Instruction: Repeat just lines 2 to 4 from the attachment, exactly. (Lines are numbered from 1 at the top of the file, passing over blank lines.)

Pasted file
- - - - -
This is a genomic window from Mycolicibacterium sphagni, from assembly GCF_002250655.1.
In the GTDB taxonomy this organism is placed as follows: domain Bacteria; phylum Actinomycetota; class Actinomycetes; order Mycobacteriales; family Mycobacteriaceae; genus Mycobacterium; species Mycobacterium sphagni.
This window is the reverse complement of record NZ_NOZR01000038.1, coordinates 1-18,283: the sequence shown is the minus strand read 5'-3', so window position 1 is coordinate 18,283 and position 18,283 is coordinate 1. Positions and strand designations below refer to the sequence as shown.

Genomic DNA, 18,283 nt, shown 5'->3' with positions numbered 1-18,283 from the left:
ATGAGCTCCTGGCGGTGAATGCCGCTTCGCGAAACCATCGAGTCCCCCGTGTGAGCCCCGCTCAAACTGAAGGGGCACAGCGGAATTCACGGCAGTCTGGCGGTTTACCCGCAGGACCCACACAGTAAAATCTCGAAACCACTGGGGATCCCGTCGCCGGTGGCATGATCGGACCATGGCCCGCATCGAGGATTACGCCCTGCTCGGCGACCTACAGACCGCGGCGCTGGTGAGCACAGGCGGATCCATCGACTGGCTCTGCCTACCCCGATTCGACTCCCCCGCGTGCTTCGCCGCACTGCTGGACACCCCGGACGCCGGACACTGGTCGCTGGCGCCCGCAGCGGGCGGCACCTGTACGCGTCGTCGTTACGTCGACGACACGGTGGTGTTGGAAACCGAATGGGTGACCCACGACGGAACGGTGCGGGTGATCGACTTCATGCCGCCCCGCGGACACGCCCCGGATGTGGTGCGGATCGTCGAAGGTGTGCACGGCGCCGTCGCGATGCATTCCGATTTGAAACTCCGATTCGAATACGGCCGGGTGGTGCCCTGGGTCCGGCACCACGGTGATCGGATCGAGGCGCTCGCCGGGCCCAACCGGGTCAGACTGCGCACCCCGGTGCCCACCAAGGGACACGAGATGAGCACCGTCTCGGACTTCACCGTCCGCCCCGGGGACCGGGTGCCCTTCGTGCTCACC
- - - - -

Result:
In the GTDB taxonomy this organism is placed as follows: domain Bacteria; phylum Actinomycetota; class Actinomycetes; order Mycobacteriales; family Mycobacteriaceae; genus Mycobacterium; species Mycobacterium sphagni.
This window is the reverse complement of record NZ_NOZR01000038.1, coordinates 1-18,283: the sequence shown is the minus strand read 5'-3', so window position 1 is coordinate 18,283 and position 18,283 is coordinate 1. Positions and strand designations below refer to the sequence as shown.

Genomic DNA, 18,283 nt, shown 5'->3' with positions numbered 1-18,283 from the left: